- Get some scenery. One place where P3D and FSX users will be surprised is the relative lack of localized scenery in X-Plane (and this is part of the 10% I noted above). While it has about every airport in the world, many are just 2D with no buildings, and many cities also lack much of the custom building models that come with FSX and P3D (like Las Vegas, for example). The good news is that there is a MASSIVE online community that has designed scenery with which to fill the world, and most of it is free. Here’s my advice:
- Download the free Prefab airports package. It will fill up 25,000 (yes, 25,000) airports with basic terminals, aircraft, etc. from one of over 30 layouts and make the world far less barren.
- Do a Google search for any airport you might want appended with “X-Plane” (for example, “KMQS X-Plane“), and it will pull up options for you. You can also search the scenery library at X-Plane.org. Pay particular attention to anything by MisterX, as his airports are excellent (like KSAN … again, free).
- For even more quality stuff, get some payware.
- Make your own! The free WorldEditor (WED to X-Plane folks) program is easy to learn and it’s fun to make your own airport scenery. There are plenty of how-tos on the Web to get you started.
- Read this primer on scenery ordering so things layer in the correct sequence in your sim after you’ve added your new goodies.
- Get some airplanes. The big makers (like Carenado) make airplanes for X-Plane, but be careful as most haven’t been given the green light for 11 as yet. The good news is that x-Plane 11 ships with several great default aircraft, including jets, gliders, a C 172 and two twins. They all fly great, and I’ve been very happy with the default Cessna (there’s even a version with floats). The community has also made hundreds of others which you can find at X-Plane.org, and about everyone I’ve asked says the Airfoil Labs C172 SP is the most accurate GA airplane available for flight sim, anywhere, on any platform (including A2A’s 172). It’s not XP-11 ready yet so I’ve not gotten it, but I will.
- AI aircraft. Part of my 10%. Sorry, no great options for you compared to P3D and FSX, at least not yet. For AI aircraft, you can turn on up to about a dozen AI aircraft for wherever you’re flying, but the ability to have MyTraffic inject real world schedules for you just doesn’t exist with XP. X-Life is getting good reviews, but is only available for certain airports (although that list is growing). I live without it, or turn on the default dozen planes and make do.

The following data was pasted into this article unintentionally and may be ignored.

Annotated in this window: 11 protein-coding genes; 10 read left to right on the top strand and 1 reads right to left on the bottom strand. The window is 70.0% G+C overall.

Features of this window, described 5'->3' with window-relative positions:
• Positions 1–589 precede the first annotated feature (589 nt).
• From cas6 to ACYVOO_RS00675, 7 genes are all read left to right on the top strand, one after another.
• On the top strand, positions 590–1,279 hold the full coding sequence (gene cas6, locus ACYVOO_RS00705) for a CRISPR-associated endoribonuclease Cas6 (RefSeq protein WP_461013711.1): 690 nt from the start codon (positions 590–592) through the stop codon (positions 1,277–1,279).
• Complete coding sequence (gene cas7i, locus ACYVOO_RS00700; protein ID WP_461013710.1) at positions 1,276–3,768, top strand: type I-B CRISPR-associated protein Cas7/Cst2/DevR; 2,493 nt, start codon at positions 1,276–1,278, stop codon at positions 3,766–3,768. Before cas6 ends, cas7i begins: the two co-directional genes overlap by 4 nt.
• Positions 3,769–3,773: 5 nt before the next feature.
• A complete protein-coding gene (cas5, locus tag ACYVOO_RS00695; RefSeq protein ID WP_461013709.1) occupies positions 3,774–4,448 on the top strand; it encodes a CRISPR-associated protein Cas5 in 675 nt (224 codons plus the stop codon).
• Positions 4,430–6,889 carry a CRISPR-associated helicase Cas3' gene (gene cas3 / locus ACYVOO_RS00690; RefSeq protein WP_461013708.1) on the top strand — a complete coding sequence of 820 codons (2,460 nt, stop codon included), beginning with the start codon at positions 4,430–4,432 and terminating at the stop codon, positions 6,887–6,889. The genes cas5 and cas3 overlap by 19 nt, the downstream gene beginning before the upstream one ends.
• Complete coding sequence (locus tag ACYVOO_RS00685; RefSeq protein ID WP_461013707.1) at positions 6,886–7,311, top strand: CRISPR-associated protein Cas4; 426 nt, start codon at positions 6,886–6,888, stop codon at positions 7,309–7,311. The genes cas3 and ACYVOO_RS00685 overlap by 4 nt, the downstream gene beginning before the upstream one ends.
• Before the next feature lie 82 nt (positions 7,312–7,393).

- ATC. Also, no great options compared to P3D and FSX. XP has stock ATC, but it’s not sophisticated and only has two voices. When I want ATC I fly on PilotEdge, which is wonderful as it is real-world quality. And with the new Western Expansion, it’s better than ever.
- Spend time at X-Plane.org. It’s a great resource, and the X-Plane community is extremely welcoming, friendly, and charitable. It’s a great group and a great way to learn.
So that’s the long version. The short version is:
- Download the beta.
- Download HD Mesh V3 for the parts of the world you want.
- Download W2XP models and sceneries for the regions of the world you want.
- Download Airport Environment HD.
- Read the primer on scenery ordering.
- Get xEnviro.
- Get the Prefab airports package and MisterX airports (and any other airports you might want).
- Stick with the default airplanes for now.
- Have fun, and quickly forget what it was like to play with .CFG files.
A final few words on scenery. First, I know that coming from P3D and FSX some of this seems like a foreign language. This primer on scenery at AVSIM is very informative and will help you learn how things work in X-Plane. Second, it’s relatively easy (if time consuming) to make your own photorealistic scenery for X-Plane. Do a Google search on “X-Plane ortho scenery” and “X-Plane photo scenery” and you’ll learn plenty. I was lucky that a viewer gifted me a bunch of photorealistic scenery (no, I can’t share it) so I’ve not had to make my own, otherwise I would. But unlike FSX and P3D the autogen buldings and trees will populate on top of the photorealistic scenery, which makes for excellent effects, so photoreal is worth looking into if you have the time and storage space.
So I hope this helps. I’ve loved X-Plane, and the one time I loaded P3D since I downloaded the XP-11 beta I was left thinking, “Boy, I don’t miss this.” I don’t know if X-Plane 11 is for ever P3D and FSX user (in fact, I’m certain it’s not), but it is for me. It’s fast, stable, looks great, has very realistic flight modeling, and is supported by a massive community of people working together to improve it. I’m sold, and if you decide to try it out, I hope you enjoy it, too.